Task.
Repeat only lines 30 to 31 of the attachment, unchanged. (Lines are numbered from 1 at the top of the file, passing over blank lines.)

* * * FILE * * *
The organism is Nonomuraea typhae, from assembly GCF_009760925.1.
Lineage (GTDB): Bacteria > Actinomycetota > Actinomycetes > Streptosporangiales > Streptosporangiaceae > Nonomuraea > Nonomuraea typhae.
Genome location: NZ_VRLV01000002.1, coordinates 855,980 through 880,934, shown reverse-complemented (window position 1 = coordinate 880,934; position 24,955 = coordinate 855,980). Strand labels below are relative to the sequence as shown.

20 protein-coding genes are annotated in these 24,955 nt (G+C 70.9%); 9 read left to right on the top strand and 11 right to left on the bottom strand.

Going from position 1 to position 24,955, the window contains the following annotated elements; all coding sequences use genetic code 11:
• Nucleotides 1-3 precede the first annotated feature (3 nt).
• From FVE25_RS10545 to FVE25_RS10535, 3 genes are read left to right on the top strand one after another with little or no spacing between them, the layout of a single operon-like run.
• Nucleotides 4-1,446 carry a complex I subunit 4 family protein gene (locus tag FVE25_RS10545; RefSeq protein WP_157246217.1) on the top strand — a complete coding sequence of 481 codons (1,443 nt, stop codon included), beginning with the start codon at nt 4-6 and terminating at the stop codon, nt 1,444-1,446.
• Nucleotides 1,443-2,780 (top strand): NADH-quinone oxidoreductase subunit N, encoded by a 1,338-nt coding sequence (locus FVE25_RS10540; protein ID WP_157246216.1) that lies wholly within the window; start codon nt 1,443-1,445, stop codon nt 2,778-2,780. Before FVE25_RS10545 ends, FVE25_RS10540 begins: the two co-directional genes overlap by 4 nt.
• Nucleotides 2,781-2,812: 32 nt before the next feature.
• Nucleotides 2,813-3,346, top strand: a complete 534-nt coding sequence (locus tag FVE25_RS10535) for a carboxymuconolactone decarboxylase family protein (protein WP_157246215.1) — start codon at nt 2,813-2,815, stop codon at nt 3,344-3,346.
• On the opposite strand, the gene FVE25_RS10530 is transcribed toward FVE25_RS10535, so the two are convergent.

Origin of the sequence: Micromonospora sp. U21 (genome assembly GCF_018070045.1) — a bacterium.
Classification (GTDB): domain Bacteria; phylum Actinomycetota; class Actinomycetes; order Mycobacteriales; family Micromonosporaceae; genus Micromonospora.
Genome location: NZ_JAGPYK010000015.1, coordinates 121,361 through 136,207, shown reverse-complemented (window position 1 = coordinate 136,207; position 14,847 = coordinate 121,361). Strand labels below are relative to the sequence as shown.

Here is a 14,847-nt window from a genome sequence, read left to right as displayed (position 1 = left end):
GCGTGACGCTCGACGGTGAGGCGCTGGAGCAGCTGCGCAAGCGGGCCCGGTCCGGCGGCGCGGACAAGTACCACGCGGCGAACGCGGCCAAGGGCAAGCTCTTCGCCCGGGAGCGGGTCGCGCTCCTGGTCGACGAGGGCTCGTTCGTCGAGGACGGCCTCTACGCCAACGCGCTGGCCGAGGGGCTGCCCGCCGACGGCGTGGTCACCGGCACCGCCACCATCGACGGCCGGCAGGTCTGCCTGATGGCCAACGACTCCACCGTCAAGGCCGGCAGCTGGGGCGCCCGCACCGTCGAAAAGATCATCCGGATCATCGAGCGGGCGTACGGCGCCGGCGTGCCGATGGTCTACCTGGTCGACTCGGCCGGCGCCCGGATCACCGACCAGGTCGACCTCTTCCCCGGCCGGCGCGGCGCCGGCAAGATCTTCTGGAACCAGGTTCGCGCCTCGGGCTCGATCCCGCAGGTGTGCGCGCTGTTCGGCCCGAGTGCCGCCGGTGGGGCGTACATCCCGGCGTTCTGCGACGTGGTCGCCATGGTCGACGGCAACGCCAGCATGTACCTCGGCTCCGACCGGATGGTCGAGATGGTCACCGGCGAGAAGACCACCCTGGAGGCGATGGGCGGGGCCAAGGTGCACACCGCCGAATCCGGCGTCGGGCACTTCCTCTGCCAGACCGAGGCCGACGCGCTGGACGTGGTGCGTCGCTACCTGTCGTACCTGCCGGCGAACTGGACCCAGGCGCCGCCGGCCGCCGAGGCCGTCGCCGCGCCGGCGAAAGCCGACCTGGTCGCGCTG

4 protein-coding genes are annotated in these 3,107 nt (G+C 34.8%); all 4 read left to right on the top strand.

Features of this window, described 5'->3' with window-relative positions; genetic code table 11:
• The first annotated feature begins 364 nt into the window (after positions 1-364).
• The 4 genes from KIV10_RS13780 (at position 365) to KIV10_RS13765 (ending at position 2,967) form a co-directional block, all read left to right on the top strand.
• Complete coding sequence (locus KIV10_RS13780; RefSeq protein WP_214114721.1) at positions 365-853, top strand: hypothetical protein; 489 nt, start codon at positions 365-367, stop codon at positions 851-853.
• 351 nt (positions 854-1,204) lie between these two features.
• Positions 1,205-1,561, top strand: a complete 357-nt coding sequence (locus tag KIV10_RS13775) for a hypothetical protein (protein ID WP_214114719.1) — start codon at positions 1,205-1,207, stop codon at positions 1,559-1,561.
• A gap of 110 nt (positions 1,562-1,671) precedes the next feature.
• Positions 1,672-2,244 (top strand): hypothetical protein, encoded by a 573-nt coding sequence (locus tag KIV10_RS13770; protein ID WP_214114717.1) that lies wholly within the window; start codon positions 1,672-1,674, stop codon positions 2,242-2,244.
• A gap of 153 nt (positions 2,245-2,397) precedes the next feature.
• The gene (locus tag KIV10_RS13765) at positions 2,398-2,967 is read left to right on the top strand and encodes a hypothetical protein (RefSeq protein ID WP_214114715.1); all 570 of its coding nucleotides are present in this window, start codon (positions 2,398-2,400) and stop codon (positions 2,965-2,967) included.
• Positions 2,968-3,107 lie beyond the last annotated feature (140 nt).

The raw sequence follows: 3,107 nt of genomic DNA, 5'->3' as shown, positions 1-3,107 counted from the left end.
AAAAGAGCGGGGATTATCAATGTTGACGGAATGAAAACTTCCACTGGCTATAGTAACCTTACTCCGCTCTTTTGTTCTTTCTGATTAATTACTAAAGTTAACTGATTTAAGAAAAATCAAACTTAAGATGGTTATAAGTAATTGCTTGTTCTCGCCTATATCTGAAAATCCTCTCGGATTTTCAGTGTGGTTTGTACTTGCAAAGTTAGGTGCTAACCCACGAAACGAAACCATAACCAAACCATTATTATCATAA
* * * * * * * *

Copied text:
The raw sequence follows: 3,107 nt of genomic DNA, 5'->3' as shown, positions 1-3,107 counted from the left end.
AAAAGAGCGGGGATTATCAATGTTGACGGAATGAAAACTTCCACTGGCTATAGTAACCTTACTCCGCTCTTTTGTTCTTTCTGATTAATTACTAAAGTTAACTGATTTAAGAAAAATCAAACTTAAGATGGTTATAAGTAATTGCTTGTTCTCGCCTATATCTGAAAATCCTCTCGGATTTTCAGTGTGGTTTGTACTTGCAAAGTTAGGTGCTAACCCACGAAACGAAACCATAACCAAACCATTATTATCATAA